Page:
If you are going more than a 9-1-1 call from help, you’ll want some training.  Wilderness First Aid (WFA) is a weekend course designed to give you a basic understanding of dealing with injuries and other mishaps that happen outside.  If you’re hard core, the Wilderness First Responder (WFR) is an eight-day comprehensive course that teaches you how to provide some pretty serious aid while waiting for the professionals.  If you’re an EMT, there is specialized training for you to fill in the gaps when it comes to wilderness.

Some folks still question my sanity for taking my kids into wilderness areas.  My response is that I minimize risk through planning, education and keeping my wits about me.  I also tell them that the risks of not taking my kids to the rivers and woods are far higher than if I take them.  Risk cannot be eliminated, but it can be managed.  Only a foolish person faces the wilderness with a

pocket knife, a piece of twine, and a can-do attitude.  A wise person educates themself, teaches others, and shares their knowledge and love of the outdoors generously and graciously.  After all, we all had a mentor who taught us our skills.  It is only right that we pass them on to the next generation.

 

Cooky Jason’s July Recipe: Camping Scalloped Potatoes

Who doesn’t love scalloped potatoes? These can be prepped ahead of time and transported to the campsite in zip-top bags or plastic storage bowls. Once again we’re “pouching” here. So this can be done on a grill, over an open campfire, or at home in the oven. This is the basic recipe, but feel free to experiment with different cheeses, combinations of cheeses, and fresh herbs.

Major Players

· 6 large russet potatoes, sliced into 1/8 inch thick slices
· 6 green onions, sliced
· 1 ½ cups shredded cheddar
· 1 ½ cups heavy cream
· 1 cup diced mushrooms (note: you can substitute the cream and mushrooms with 1 10oz can cream of mushroom soup)
· ½ cup butter
· ½ cup crumbled bacon (cooked crispy)
· 8 to 9 garlic cloves, finely chopped
· 1 cup parsley, finely chopped
· ¼ cup olive oil
· ½ cup butter
· Salt and pepper to taste

Down to business:

Combine the potatoes, green onions, cheddar, garlic, parsley, heavy cream and mushrooms (or 10oz can cream of mushroom soup), bacon, salt and pepper, and olive oil in a large bowl or zip-top bags. (It may take more than one zip-top bag. That’s also a perfect way to transport this.) Tear off 6 to 8 squares of aluminum foil. Add a pad of butter to each and then evenly distribute the potato mixture among the foil squares. Seal the foil squares and place on medium heat for about 20 to 25 minutes. Serve…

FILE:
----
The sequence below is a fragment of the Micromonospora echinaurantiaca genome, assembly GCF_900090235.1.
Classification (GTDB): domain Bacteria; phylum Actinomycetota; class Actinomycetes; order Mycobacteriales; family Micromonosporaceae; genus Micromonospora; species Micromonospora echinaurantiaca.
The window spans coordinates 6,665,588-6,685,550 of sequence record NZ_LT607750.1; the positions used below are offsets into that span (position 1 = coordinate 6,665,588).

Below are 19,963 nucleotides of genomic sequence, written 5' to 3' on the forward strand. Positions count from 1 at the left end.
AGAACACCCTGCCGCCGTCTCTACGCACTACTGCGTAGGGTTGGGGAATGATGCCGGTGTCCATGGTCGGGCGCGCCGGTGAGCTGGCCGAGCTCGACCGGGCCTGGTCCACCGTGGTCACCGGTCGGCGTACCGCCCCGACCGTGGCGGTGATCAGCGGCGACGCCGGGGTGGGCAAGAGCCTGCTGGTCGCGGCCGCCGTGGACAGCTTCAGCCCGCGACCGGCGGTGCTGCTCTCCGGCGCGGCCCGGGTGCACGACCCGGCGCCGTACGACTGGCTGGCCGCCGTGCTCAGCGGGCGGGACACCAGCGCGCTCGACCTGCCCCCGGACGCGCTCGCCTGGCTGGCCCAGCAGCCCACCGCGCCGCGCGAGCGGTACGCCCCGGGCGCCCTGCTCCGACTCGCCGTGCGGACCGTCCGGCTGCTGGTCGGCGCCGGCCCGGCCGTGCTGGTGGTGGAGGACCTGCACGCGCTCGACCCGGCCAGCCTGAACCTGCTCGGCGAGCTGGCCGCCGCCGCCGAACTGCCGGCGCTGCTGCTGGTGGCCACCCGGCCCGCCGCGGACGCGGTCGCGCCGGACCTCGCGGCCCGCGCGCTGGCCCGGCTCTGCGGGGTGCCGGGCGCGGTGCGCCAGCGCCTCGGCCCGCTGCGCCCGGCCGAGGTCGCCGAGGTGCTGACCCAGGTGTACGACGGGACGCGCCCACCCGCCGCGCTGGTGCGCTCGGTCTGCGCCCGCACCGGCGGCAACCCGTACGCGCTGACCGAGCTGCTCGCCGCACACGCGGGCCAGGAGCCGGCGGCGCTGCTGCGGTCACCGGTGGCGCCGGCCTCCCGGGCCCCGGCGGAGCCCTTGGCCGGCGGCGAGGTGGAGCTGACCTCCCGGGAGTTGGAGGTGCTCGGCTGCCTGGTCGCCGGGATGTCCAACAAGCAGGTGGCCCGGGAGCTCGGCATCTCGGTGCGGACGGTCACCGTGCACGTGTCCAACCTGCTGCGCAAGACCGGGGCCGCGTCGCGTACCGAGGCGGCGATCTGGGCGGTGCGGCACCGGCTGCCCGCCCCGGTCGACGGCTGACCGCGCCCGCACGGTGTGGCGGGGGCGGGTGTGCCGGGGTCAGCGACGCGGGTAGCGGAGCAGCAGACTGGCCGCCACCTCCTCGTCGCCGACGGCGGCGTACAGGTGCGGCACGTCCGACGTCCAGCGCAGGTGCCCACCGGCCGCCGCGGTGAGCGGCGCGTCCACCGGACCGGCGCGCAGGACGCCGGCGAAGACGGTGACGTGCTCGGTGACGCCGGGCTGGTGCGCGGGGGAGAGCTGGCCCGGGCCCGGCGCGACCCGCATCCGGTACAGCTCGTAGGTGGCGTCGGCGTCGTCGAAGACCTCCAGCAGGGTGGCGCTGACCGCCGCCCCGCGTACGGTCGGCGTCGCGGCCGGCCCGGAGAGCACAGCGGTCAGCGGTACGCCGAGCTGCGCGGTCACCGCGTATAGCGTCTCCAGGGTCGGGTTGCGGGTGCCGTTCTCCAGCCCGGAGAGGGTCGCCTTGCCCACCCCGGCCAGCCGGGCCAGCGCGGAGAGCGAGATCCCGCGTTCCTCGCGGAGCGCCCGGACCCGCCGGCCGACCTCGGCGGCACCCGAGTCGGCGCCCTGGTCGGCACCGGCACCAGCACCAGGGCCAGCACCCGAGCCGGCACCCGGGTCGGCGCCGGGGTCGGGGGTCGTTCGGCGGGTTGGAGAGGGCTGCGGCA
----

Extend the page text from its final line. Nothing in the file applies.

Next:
How about a game changer?

Combine all ingredients but leave the potatoes out until ready to cook. When ready, brush the potatoes with olive oil and grill on each side for about 3 minutes, until you see grill marks. Then add them back to the cheese mixture and proceed as before. Add a few pinches of cayenne pepper. Done.

Questions/comments/requests/suggestions/limericks/thoughts on life/childhood stories? Feel free to drop me a line at jasonr@pahaque.com.

Celestial Navigator – July 2014

There are few things more enjoyable during a night in camp than staring at the night sky.  Now you can be a celestial expert and dazzle your camp mates with your night sky knowledge.  There’s lots going in the July night sky, so grab your telescope and your tent and get out there!

July events:

July 12 – Full Moon. The Moon will be directly opposite the Earth from the Sun and will be fully illuminated as seen from Earth. This phase occurs at 11:25 UTC. This full moon was known by early Native American tribes as the Full Buck Moon because the male buck deer would begin to grow their new antlers at this time of year. This moon has also been known as the Full Thunder Moon and the Full Hay Moon.

July 26 – New Moon. The Moon will be directly between the Earth and the Sun and will not be visible from Earth. This phase occurs at 22:42 UTC. This is the best time of the month to observe faint objects such as galaxies and star clusters because there is no moonlight to interfere.